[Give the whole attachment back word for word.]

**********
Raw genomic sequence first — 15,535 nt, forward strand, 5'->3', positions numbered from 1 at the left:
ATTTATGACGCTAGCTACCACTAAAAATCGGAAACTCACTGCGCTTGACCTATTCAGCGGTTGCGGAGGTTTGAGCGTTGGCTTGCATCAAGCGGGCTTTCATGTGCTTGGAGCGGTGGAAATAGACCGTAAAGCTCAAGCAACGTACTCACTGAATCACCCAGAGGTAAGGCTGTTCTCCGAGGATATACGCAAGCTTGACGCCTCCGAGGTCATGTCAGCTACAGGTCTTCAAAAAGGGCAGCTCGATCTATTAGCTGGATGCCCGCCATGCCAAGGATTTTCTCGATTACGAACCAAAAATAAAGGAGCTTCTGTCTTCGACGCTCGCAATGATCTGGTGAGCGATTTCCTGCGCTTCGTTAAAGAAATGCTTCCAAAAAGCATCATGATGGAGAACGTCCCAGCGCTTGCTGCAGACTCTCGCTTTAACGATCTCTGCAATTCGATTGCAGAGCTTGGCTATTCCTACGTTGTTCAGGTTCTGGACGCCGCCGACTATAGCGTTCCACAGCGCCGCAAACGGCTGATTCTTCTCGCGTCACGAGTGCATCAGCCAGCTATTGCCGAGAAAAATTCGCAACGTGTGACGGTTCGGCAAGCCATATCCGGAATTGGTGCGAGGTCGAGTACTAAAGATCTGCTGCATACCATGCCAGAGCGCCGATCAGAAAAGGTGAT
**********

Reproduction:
Raw genomic sequence first — 15,535 nt, forward strand, 5'->3', positions numbered from 1 at the left:
ATTTATGACGCTAGCTACCACTAAAAATCGGAAACTCACTGCGCTTGACCTATTCAGCGGTTGCGGAGGTTTGAGCGTTGGCTTGCATCAAGCGGGCTTTCATGTGCTTGGAGCGGTGGAAATAGACCGTAAAGCTCAAGCAACGTACTCACTGAATCACCCAGAGGTAAGGCTGTTCTCCGAGGATATACGCAAGCTTGACGCCTCCGAGGTCATGTCAGCTACAGGTCTTCAAAAAGGGCAGCTCGATCTATTAGCTGGATGCCCGCCATGCCAAGGATTTTCTCGATTACGAACCAAAAATAAAGGAGCTTCTGTCTTCGACGCTCGCAATGATCTGGTGAGCGATTTCCTGCGCTTCGTTAAAGAAATGCTTCCAAAAAGCATCATGATGGAGAACGTCCCAGCGCTTGCTGCAGACTCTCGCTTTAACGATCTCTGCAATTCGATTGCAGAGCTTGGCTATTCCTACGTTGTTCAGGTTCTGGACGCCGCCGACTATAGCGTTCCACAGCGCCGCAAACGGCTGATTCTTCTCGCGTCACGAGTGCATCAGCCAGCTATTGCCGAGAAAAATTCGCAACGTGTGACGGTTCGGCAAGCCATATCCGGAATTGGTGCGAGGTCGAGTACTAAAGATCTGCTGCATACCATGCCAGAGCGCCGATCAGAAAAGGTGAT